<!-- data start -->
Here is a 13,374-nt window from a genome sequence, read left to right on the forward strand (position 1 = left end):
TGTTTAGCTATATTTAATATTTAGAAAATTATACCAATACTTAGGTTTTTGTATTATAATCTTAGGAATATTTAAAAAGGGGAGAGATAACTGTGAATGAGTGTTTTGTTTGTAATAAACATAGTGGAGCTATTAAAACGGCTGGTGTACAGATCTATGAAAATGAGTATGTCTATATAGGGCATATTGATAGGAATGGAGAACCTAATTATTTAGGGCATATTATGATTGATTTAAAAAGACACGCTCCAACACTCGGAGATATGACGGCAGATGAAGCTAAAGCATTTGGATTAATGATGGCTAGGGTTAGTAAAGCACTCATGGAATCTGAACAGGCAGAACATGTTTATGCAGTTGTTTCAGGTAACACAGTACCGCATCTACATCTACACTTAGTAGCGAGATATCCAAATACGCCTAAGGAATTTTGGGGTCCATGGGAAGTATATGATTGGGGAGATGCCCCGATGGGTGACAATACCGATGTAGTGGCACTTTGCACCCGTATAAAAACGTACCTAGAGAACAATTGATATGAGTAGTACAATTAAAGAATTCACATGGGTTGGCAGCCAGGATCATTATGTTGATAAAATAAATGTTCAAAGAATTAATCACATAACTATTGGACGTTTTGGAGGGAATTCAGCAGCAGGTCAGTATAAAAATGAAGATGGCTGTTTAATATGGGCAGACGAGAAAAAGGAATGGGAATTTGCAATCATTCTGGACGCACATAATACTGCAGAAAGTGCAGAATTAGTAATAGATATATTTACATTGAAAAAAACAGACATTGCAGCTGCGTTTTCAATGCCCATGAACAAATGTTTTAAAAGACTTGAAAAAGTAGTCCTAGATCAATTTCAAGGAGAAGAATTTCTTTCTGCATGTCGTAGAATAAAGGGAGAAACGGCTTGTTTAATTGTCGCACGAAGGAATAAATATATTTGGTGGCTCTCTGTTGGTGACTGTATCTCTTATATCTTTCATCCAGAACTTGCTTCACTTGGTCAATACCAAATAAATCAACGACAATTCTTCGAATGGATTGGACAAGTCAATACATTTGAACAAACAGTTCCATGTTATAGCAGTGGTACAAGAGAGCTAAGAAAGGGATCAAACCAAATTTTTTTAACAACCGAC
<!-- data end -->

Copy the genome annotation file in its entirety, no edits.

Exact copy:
Here is a 13,374-nt window from a genome sequence, read left to right on the forward strand (position 1 = left end):
TGTTTAGCTATATTTAATATTTAGAAAATTATACCAATACTTAGGTTTTTGTATTATAATCTTAGGAATATTTAAAAAGGGGAGAGATAACTGTGAATGAGTGTTTTGTTTGTAATAAACATAGTGGAGCTATTAAAACGGCTGGTGTACAGATCTATGAAAATGAGTATGTCTATATAGGGCATATTGATAGGAATGGAGAACCTAATTATTTAGGGCATATTATGATTGATTTAAAAAGACACGCTCCAACACTCGGAGATATGACGGCAGATGAAGCTAAAGCATTTGGATTAATGATGGCTAGGGTTAGTAAAGCACTCATGGAATCTGAACAGGCAGAACATGTTTATGCAGTTGTTTCAGGTAACACAGTACCGCATCTACATCTACACTTAGTAGCGAGATATCCAAATACGCCTAAGGAATTTTGGGGTCCATGGGAAGTATATGATTGGGGAGATGCCCCGATGGGTGACAATACCGATGTAGTGGCACTTTGCACCCGTATAAAAACGTACCTAGAGAACAATTGATATGAGTAGTACAATTAAAGAATTCACATGGGTTGGCAGCCAGGATCATTATGTTGATAAAATAAATGTTCAAAGAATTAATCACATAACTATTGGACGTTTTGGAGGGAATTCAGCAGCAGGTCAGTATAAAAATGAAGATGGCTGTTTAATATGGGCAGACGAGAAAAAGGAATGGGAATTTGCAATCATTCTGGACGCACATAATACTGCAGAAAGTGCAGAATTAGTAATAGATATATTTACATTGAAAAAAACAGACATTGCAGCTGCGTTTTCAATGCCCATGAACAAATGTTTTAAAAGACTTGAAAAAGTAGTCCTAGATCAATTTCAAGGAGAAGAATTTCTTTCTGCATGTCGTAGAATAAAGGGAGAAACGGCTTGTTTAATTGTCGCACGAAGGAATAAATATATTTGGTGGCTCTCTGTTGGTGACTGTATCTCTTATATCTTTCATCCAGAACTTGCTTCACTTGGTCAATACCAAATAAATCAACGACAATTCTTCGAATGGATTGGACAAGTCAATACATTTGAACAAACAGTTCCATGTTATAGCAGTGGTACAAGAGAGCTAAGAAAGGGATCAAACCAAATTTTTTTAACAACCGAC